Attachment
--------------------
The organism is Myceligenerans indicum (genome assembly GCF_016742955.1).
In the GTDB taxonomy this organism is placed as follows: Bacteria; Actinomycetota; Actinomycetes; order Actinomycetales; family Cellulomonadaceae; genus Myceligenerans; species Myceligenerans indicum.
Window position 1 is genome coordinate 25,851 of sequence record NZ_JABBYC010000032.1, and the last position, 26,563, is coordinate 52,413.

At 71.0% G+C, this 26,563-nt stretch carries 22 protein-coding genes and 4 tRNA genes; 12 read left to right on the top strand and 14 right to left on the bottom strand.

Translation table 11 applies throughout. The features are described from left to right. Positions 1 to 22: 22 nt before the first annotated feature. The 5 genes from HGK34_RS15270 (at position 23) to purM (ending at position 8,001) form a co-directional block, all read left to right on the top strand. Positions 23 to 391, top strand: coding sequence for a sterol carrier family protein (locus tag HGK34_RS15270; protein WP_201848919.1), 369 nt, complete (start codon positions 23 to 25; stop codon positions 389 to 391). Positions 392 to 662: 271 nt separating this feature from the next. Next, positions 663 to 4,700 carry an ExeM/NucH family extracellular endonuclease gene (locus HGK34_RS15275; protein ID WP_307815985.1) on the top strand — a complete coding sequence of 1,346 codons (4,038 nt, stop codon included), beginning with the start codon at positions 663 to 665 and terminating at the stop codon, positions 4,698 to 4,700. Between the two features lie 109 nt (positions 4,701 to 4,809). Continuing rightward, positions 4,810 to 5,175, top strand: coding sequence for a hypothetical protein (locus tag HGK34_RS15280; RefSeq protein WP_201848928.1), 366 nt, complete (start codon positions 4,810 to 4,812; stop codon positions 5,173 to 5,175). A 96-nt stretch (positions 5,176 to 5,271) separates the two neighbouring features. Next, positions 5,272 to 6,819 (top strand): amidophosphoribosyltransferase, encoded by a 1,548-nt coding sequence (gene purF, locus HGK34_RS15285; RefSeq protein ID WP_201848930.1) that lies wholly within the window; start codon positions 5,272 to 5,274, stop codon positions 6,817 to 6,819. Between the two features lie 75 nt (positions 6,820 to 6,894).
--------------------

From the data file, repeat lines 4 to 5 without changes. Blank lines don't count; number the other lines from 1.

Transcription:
At 71.0% G+C, this 26,563-nt stretch carries 22 protein-coding genes and 4 tRNA genes; 12 read left to right on the top strand and 14 right to left on the bottom strand.

Translation table 11 applies throughout. The features are described from left to right. Positions 1 to 22: 22 nt before the first annotated feature. The 5 genes from HGK34_RS15270 (at position 23) to purM (ending at position 8,001) form a co-directional block, all read left to right on the top strand. Positions 23 to 391, top strand: coding sequence for a sterol carrier family protein (locus tag HGK34_RS15270; protein WP_201848919.1), 369 nt, complete (start codon positions 23 to 25; stop codon positions 389 to 391). Positions 392 to 662: 271 nt separating this feature from the next. Next, positions 663 to 4,700 carry an ExeM/NucH family extracellular endonuclease gene (locus HGK34_RS15275; protein ID WP_307815985.1) on the top strand — a complete coding sequence of 1,346 codons (4,038 nt, stop codon included), beginning with the start codon at positions 663 to 665 and terminating at the stop codon, positions 4,698 to 4,700. Between the two features lie 109 nt (positions 4,701 to 4,809). Continuing rightward, positions 4,810 to 5,175, top strand: coding sequence for a hypothetical protein (locus tag HGK34_RS15280; RefSeq protein WP_201848928.1), 366 nt, complete (start codon positions 4,810 to 4,812; stop codon positions 5,173 to 5,175). A 96-nt stretch (positions 5,176 to 5,271) separates the two neighbouring features. Next, positions 5,272 to 6,819 (top strand): amidophosphoribosyltransferase, encoded by a 1,548-nt coding sequence (gene purF, locus HGK34_RS15285; RefSeq protein ID WP_201848930.1) that lies wholly within the window; start codon positions 5,272 to 5,274, stop codon positions 6,817 to 6,819. Between the two features lie 75 nt (positions 6,820 to 6,894).